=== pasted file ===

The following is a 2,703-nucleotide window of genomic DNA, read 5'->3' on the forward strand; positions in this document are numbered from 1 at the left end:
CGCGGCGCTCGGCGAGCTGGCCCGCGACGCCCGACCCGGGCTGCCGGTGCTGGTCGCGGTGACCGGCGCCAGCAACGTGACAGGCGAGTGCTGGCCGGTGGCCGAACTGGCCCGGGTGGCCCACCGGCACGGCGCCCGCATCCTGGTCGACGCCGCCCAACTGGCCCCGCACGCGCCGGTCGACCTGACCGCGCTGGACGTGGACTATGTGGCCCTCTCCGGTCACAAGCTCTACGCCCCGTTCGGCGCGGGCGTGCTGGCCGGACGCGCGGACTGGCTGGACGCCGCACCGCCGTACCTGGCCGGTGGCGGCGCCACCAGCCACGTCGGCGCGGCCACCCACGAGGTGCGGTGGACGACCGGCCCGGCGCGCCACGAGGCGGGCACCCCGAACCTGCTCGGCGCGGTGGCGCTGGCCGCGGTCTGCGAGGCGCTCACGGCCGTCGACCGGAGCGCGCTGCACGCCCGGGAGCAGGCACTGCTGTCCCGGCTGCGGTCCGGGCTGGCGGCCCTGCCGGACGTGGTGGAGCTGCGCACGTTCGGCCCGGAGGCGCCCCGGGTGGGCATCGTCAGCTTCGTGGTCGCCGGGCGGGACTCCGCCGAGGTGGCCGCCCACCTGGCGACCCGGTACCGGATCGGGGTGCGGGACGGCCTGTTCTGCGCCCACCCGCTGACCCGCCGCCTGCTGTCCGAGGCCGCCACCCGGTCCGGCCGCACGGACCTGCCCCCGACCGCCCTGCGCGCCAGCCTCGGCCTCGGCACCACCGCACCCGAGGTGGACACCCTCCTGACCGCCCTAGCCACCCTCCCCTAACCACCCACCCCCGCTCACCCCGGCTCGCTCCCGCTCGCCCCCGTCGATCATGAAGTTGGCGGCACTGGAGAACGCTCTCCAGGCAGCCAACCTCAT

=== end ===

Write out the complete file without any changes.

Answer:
The following is a 2,703-nucleotide window of genomic DNA, read 5'->3' on the forward strand; positions in this document are numbered from 1 at the left end:
CGCGGCGCTCGGCGAGCTGGCCCGCGACGCCCGACCCGGGCTGCCGGTGCTGGTCGCGGTGACCGGCGCCAGCAACGTGACAGGCGAGTGCTGGCCGGTGGCCGAACTGGCCCGGGTGGCCCACCGGCACGGCGCCCGCATCCTGGTCGACGCCGCCCAACTGGCCCCGCACGCGCCGGTCGACCTGACCGCGCTGGACGTGGACTATGTGGCCCTCTCCGGTCACAAGCTCTACGCCCCGTTCGGCGCGGGCGTGCTGGCCGGACGCGCGGACTGGCTGGACGCCGCACCGCCGTACCTGGCCGGTGGCGGCGCCACCAGCCACGTCGGCGCGGCCACCCACGAGGTGCGGTGGACGACCGGCCCGGCGCGCCACGAGGCGGGCACCCCGAACCTGCTCGGCGCGGTGGCGCTGGCCGCGGTCTGCGAGGCGCTCACGGCCGTCGACCGGAGCGCGCTGCACGCCCGGGAGCAGGCACTGCTGTCCCGGCTGCGGTCCGGGCTGGCGGCCCTGCCGGACGTGGTGGAGCTGCGCACGTTCGGCCCGGAGGCGCCCCGGGTGGGCATCGTCAGCTTCGTGGTCGCCGGGCGGGACTCCGCCGAGGTGGCCGCCCACCTGGCGACCCGGTACCGGATCGGGGTGCGGGACGGCCTGTTCTGCGCCCACCCGCTGACCCGCCGCCTGCTGTCCGAGGCCGCCACCCGGTCCGGCCGCACGGACCTGCCCCCGACCGCCCTGCGCGCCAGCCTCGGCCTCGGCACCACCGCACCCGAGGTGGACACCCTCCTGACCGCCCTAGCCACCCTCCCCTAACCACCCACCCCCGCTCACCCCGGCTCGCTCCCGCTCGCCCCCGTCGATCATGAAGTTGGCGGCACTGGAGAACGCTCTCCAGGCAGCCAACCTCAT